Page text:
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A Victory in Borneo: Coal Plant Plans Scrapped

A small but important fight against dirty energy is won in the tropical island paradise of Sabah.



God it feels good to be able to follow up a plea for help with a message of victory. Our friends at 350.org share the news of the cancellation of a proposed coal plant in Sabah, a Malaysian state on Borneo.

Here's the background: The state and federal governments had released plans to build a coal plant in Sabah, near a strip of pristine beach between the island's incredibly biodiverse rain forests and the Coral Triangle, one of the world's most rich marine ecosystems.

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Borneo's 30-Mile Logjam on Rajang River Exposes Government Corruption

A 30-mile logjam on a Malaysian river in Borneo hints at rampant deforestation and possible government corruption.

[youtube]http://www.youtube.com/watch?v=8yWE3iE2dJ8&feature=player_embedded

On Dot Earth, Andy Revkin links to the story of a 30-mile logjam on the Rajang River, Malaysia's longest, in the wake of some heavy rains, and wonders what it reveals about the rampant deforestation on Borneo (which is partially within Malaysia's borders). He also excerpts some solid local coverage from Mike Shanahan's Under the Banyan blog, which is well worth a read. Here's a taste:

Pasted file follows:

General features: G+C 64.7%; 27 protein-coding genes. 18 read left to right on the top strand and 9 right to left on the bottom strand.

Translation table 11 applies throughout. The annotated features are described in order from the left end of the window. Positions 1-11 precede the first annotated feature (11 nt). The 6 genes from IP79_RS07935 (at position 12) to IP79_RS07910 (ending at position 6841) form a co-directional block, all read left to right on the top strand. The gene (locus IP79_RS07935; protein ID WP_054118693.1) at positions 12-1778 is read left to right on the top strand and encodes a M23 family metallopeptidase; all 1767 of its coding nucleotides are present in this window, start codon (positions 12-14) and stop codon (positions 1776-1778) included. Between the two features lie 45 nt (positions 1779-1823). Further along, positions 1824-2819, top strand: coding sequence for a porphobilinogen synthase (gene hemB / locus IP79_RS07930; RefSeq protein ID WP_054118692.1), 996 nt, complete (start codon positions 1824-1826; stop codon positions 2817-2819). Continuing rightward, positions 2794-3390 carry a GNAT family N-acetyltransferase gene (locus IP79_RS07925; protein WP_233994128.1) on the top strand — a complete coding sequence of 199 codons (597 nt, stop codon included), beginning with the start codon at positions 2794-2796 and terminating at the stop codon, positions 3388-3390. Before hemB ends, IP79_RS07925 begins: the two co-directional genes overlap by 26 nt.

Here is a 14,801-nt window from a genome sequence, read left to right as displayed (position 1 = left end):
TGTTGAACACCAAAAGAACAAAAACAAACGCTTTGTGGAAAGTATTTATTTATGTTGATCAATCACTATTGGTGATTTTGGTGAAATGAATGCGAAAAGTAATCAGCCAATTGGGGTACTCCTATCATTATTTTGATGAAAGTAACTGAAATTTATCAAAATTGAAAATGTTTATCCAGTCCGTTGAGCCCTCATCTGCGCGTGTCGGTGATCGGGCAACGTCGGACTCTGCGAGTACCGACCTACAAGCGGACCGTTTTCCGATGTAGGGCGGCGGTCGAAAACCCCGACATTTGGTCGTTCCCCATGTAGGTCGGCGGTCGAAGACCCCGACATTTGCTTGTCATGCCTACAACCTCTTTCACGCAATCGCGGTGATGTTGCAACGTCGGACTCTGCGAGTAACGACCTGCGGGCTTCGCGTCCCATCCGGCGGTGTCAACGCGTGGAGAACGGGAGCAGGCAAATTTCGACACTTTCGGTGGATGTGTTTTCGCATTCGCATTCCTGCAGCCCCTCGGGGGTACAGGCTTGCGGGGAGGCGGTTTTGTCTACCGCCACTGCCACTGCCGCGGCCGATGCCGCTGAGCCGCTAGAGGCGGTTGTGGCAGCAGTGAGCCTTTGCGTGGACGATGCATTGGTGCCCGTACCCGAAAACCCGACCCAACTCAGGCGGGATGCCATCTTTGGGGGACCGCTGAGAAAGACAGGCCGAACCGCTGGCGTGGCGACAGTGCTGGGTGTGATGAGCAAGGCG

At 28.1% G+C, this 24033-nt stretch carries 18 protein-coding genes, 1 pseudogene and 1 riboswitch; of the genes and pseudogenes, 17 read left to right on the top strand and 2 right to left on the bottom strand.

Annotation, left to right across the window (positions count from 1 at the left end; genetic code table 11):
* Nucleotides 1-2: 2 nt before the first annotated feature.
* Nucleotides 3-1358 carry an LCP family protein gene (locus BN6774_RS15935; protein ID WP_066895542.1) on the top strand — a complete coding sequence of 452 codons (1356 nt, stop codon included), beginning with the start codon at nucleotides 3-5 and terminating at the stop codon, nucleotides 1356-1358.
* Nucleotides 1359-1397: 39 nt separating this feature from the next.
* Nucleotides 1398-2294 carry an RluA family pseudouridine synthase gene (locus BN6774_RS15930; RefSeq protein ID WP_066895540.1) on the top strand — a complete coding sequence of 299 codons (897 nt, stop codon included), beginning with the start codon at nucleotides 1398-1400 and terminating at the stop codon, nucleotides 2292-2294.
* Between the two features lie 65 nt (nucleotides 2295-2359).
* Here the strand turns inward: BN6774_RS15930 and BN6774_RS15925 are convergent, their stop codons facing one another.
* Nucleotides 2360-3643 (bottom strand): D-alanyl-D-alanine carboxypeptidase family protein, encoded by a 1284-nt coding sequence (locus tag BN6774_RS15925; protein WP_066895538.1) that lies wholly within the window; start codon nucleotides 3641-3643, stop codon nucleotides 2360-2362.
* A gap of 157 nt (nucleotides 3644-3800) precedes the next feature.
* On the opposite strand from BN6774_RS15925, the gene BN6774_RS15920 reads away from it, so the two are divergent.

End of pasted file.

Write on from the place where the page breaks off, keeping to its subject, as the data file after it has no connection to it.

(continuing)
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Like many, I've been following the Deepwater Horizon oil spill as if Grand Isle were my backyard. This widespread sense of personal frustration and outrage—as if we've all been directly victimized by BP—has certainly helped turn this particular spill into the most widely-reported environmental story of a generation.

Jamie Henn of 350.org has been thinking about this as well, and in a piece for YES! Magazine asked a critical question that demands reflection: Why doesn't every environmental challenge in the world feel just as personal?

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